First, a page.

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Parallell States Project

These are the basic questions the Parallel States Project poses. Two parallel state structures, one Israeli and one Palestinian, could build on existing institutions and frameworks, the Government of Israel and the Palestinian Authority, and extend the jurisdiction of both to citizens living in the whole area between the Mediterranean and the Jordan River. Barriers could be lifted and a joint security and defense policy, a common economic policy and a common labor market be introduced. Civil and family law could largely follow religion, as is already the case in many places.

The Israeli-Palestinian conflict does in no way lend itself to a "quick fix". But new thoughts have to be explored to seek ways out of the present deadlock. The primary objective of the Parallel States Project is to introduce new thoughts into the discussion, not to build a ready model.

The Parallel States Project is an attempt to study the questions and issues that would arise in a structure of two parallel states, "superimposed" upon each other, together with Israeli and Palestinian thinkers, academics and policy makers, as well as a number of international academic institutions and think tanks. The project will be conducted within the framework of the Center for Middle Eastern Studies at Lund University, and is funded by the Swedish Ministry for Foreign Affairs.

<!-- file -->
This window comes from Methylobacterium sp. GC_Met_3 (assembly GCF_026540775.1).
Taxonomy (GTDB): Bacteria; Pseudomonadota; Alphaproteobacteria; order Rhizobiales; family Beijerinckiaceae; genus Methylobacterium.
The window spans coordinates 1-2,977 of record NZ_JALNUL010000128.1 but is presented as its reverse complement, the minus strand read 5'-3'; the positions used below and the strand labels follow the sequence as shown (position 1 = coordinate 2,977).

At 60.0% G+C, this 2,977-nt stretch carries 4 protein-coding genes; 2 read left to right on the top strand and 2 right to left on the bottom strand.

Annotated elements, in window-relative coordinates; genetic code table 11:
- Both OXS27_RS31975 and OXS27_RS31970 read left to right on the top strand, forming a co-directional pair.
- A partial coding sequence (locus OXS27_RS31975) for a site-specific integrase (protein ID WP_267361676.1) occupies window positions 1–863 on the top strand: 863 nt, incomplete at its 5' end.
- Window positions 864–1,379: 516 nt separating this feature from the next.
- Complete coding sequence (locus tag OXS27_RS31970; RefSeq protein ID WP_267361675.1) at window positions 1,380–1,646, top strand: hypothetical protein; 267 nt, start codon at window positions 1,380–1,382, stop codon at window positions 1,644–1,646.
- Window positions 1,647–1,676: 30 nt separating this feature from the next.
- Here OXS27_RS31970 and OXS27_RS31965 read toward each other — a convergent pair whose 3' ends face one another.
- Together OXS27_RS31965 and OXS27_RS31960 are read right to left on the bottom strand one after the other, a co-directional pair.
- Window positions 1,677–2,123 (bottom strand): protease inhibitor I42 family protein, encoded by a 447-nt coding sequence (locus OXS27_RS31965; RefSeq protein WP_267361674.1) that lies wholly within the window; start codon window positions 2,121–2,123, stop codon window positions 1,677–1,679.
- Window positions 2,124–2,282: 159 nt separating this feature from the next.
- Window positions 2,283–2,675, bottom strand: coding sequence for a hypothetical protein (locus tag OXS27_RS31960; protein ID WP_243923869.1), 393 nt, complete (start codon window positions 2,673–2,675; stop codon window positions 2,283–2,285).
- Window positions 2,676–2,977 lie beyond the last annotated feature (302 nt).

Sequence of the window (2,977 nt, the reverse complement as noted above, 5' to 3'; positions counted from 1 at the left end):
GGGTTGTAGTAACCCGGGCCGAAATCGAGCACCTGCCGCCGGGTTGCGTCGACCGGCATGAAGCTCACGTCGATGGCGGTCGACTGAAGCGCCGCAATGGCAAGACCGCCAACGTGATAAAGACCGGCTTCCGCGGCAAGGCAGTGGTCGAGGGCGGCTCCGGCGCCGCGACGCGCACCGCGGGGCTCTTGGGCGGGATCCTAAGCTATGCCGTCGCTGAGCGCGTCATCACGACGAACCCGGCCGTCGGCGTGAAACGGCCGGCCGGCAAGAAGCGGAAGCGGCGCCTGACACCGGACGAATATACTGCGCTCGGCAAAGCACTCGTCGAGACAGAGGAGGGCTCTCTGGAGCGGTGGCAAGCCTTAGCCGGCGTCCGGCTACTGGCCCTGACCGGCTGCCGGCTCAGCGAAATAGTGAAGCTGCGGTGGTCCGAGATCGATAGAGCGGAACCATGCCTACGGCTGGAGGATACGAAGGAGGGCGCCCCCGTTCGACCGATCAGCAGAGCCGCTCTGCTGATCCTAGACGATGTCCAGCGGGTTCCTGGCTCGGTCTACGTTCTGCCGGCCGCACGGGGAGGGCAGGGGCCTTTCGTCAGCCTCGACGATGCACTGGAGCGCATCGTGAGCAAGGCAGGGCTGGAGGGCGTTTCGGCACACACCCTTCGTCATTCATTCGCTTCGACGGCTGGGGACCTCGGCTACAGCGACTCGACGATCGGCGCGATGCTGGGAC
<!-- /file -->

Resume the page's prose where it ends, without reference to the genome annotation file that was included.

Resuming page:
The project is designed for a two-year period and will be carried out in three phases; an introductory phase, a research phase and a final report and presentation phase.

A Research Project Exploring Innovative Approaches to Peace

Project Coordinator Ambassador Mathias Mossberg

The peace process between Israelis and Palestinians has not made progress for a long time. In spite of Annapolis and new political leadership in both Israel and the United States, prospects for a breakthrough remain bleak. A solution acceptable to both sides remains distant. At the same time Israel continues year after year to strengthen its presence on the West Bank and construction continues unabated. Has the time run out for a traditional two state solution, with two states side by side sharing the territory between the Mediterranean and the Jordan River?

  • A one state solution is not acceptable to Israelis. A two state solution that could satisfy both sides is not in the cards. Are there any alternatives?
  • Is there a way to create a new kind of two-state structure that could meet some of the basic demands and desires from both sides?
  • Could a concept with two parallel state structures, both covering the whole territory be a way to open up the discussion?